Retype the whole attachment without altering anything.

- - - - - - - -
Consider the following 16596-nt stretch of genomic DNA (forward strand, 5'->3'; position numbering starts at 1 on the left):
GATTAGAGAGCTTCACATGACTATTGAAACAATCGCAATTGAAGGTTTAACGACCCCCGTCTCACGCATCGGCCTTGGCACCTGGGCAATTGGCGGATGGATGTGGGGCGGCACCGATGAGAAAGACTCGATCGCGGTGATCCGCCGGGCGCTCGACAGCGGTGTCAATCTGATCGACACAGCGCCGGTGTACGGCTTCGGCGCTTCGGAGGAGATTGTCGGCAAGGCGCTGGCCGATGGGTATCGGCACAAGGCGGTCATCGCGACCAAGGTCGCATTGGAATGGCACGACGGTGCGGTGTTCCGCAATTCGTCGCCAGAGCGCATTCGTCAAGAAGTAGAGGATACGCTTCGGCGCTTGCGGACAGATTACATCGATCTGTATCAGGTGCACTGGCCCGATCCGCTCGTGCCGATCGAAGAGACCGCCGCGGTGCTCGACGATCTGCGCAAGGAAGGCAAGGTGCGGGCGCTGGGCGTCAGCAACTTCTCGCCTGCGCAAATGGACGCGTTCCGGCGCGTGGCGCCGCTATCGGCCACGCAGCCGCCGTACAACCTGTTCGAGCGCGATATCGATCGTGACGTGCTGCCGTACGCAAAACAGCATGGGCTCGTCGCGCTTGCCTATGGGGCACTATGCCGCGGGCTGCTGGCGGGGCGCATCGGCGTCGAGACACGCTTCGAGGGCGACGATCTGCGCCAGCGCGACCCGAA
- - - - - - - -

Consider the following 16596-nt stretch of genomic DNA (forward strand, 5'->3'; position numbering starts at 1 on the left):
GATTAGAGAGCTTCACATGACTATTGAAACAATCGCAATTGAAGGTTTAACGACCCCCGTCTCACGCATCGGCCTTGGCACCTGGGCAATTGGCGGATGGATGTGGGGCGGCACCGATGAGAAAGACTCGATCGCGGTGATCCGCCGGGCGCTCGACAGCGGTGTCAATCTGATCGACACAGCGCCGGTGTACGGCTTCGGCGCTTCGGAGGAGATTGTCGGCAAGGCGCTGGCCGATGGGTATCGGCACAAGGCGGTCATCGCGACCAAGGTCGCATTGGAATGGCACGACGGTGCGGTGTTCCGCAATTCGTCGCCAGAGCGCATTCGTCAAGAAGTAGAGGATACGCTTCGGCGCTTGCGGACAGATTACATCGATCTGTATCAGGTGCACTGGCCCGATCCGCTCGTGCCGATCGAAGAGACCGCCGCGGTGCTCGACGATCTGCGCAAGGAAGGCAAGGTGCGGGCGCTGGGCGTCAGCAACTTCTCGCCTGCGCAAATGGACGCGTTCCGGCGCGTGGCGCCGCTATCGGCCACGCAGCCGCCGTACAACCTGTTCGAGCGCGATATCGATCGTGACGTGCTGCCGTACGCAAAACAGCATGGGCTCGTCGCGCTTGCCTATGGGGCACTATGCCGCGGGCTGCTGGCGGGGCGCATCGGCGTCGAGACACGCTTCGAGGGCGACGATCTGCGCCAGCGCGACCCGAA